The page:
Chances are, you remember exactly where you were when you realized that the COVID-19 pandemic was, well, a pandemic. And that it was about to impact our lives in unimaginable ways.

March 11, 2020, I was headed to Toronto for a business trip. On my flight, I watched the World Health Organization declare an official pandemic. I reflected on a recent family trip, just a month earlier when my wife and I surprised our four kids with a vacation to Disneyland. News of COVID-19 was starting to filter into the headlines—and we even considered delaying the trip. Now, I’m so glad we didn’t. Once my wife and I jumped in as referees and got the kids to stop fighting that first day, we spent three wonderful days together as a family, creating lifelong memories we can all cherish.

But looking back, I’m struck by how little we know regarding all the ways our world was about to transform.

Back in Toronto, I watched the pandemic descend on us in real time. NBA games were postponed and players warming up were called back to their locker rooms—and then the entire season was suspended indefinitely in less than an hour. Travel bans from Europe were put in effect, and plans for small business loans were announced.

I knew we were about to enter a brand new era unlike anything we’d ever witnessed. But personally, I was about to publish my first book and set off on a speaking tour to launch the book in less than a month. But then, the NBA and I had something in common: That got postponed, too.

I felt panic start to creep in—but I hit the pause button on that feeling pretty quickly. It would have been easy to let anxiety take over, but then I asked myself, “What good would that do?” I pored over historical accounts of earlier pandemics to discover how people connected during turbulent times of yesteryear. And what I found? Reason for hope.

The thing is, during all of those previous pandemics—much like those early days of COVID—was constant innovation. During the flu of 1918, for example, society embraced the telephone—an invention with previously lackluster performance—like never before. It was a way to connect and avoid the isolation of being home. The number of daily calls skyrocketed.

And 100+ years later, innovation was happening all over again, similarly focused on empowering connection: The Great Zoom Boom. Video communication gave us all a way to connect with colleagues and loved ones during a really tough time. Again, Zoom, like the telephone in 1918, had been experiencing sluggish beginnings—until the pandemic. Suddenly, we were Zooming into meetings, workout classes, cocktail hours, concerts, dance parties, and even cooking lessons.

08. Zoom Growth (2)

Seven years prior, Zoom launched in 2013, logging 200 million meeting minutes in its first year. At the end of 2019—before the pandemic—Zoom had 10 million meeting participants logging on per day.

But in 2020? These figures went through the roof. 300 million daily meeting participants. And by the time 2022 rolled around—well after the end of the stay-at-home orders—Zoom logged 3.3 trillion total meeting minutes in one year.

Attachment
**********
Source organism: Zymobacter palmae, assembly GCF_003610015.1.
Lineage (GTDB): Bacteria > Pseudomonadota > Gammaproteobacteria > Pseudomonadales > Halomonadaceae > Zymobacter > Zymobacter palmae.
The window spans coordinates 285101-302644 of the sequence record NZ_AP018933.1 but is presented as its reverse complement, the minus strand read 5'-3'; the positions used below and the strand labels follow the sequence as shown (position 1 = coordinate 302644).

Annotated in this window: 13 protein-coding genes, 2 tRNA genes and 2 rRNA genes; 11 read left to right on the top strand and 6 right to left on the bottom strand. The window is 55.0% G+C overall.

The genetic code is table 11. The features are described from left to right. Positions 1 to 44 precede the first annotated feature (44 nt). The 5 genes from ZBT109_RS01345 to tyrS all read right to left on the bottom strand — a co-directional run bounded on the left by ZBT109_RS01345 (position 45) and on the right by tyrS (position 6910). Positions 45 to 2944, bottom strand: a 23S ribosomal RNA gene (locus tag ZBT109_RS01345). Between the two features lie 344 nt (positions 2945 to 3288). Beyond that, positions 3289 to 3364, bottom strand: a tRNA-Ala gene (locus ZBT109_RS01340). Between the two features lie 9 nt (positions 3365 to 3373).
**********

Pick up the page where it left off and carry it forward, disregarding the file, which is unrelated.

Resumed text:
After the pandemic of 1918, telephones didn’t go away. And it appears that video conferencing is here to stay as well. It’s a great example of growth in action—a journey from good to great. For your financial brand, digital growth and transformation might feel a lot like you’re in the beginning stages of a new phase of innovation, ready to climb but unsure of what steps to take first.

Or perhaps, you see all the ways AI and automation are poised for a massive spike, but you’re looking for the right strategy to implement these tools within your financial institution.

Or maybe you’re looking for new ways to support your account holders or your larger community with their financial situation.

But regardless of what it is you’re after, your approach makes all the difference in the outcome. It all comes down to how you CARE. 

What Does It Mean to CARE?

Life is full of peaks and valleys, both personally and professionally, where you get to experience great levels of growth and success, then struggle through challenges and roadblocks. But here’s the thing—both the highs and lows are opportunities for real growth. And whether you find yourself enjoying a period of success or navigating obstacle after obstacle, you’ve got an opportunity to make exponential growth happen.

Here’s the thing: The innovations we witnessed during the early days of the COVID-19 pandemic are just a preview of all the changes we’re going to see during this decade. Some will be great, and others not so much. But all you’ve got to focus on is the next peak you plan to ascend and if you CARE to make the climb.

CARE is about survival. It’s what gets you to the top of the mountain when the route gets rocky and you start to feel yourself sliding backwards. It’s about having the determination and grit to make a bigger, brighter future for yourself and others.

So, I’ve created an acronym—CARE—to guide your ascent.

  • Commit to a cause greater than the present moment
  • Adapt your beliefs to transform your actions
  • Resiliency is the way when things get tough
  • Emotion is energy in motion use it wisely.

Let’s take a look at what this means when put into practice.

Commit to a Cause

Climbing a mountain and achieving exponential growth doesn’t just happen overnight. It’s going to take some doing. Financial brand leaders often struggle with this—because they avoid talking about purpose.

But unless there’s a purpose, why change at all? Why do anything different? The reason is simple. Until you discover your purpose—your reason for being—you aren’t going to have the oomph you need to get up that mountain.

That’s why so many organizations discovered their purpose during COVID and found innovation and growth out of that purpose. We finally had the chance to press pause and think about why we’re here—as people, as teams, and as financial institutions. It was a chance to reflect on causes bigger than just the present moment and commit to the change needed to bring those causes to life.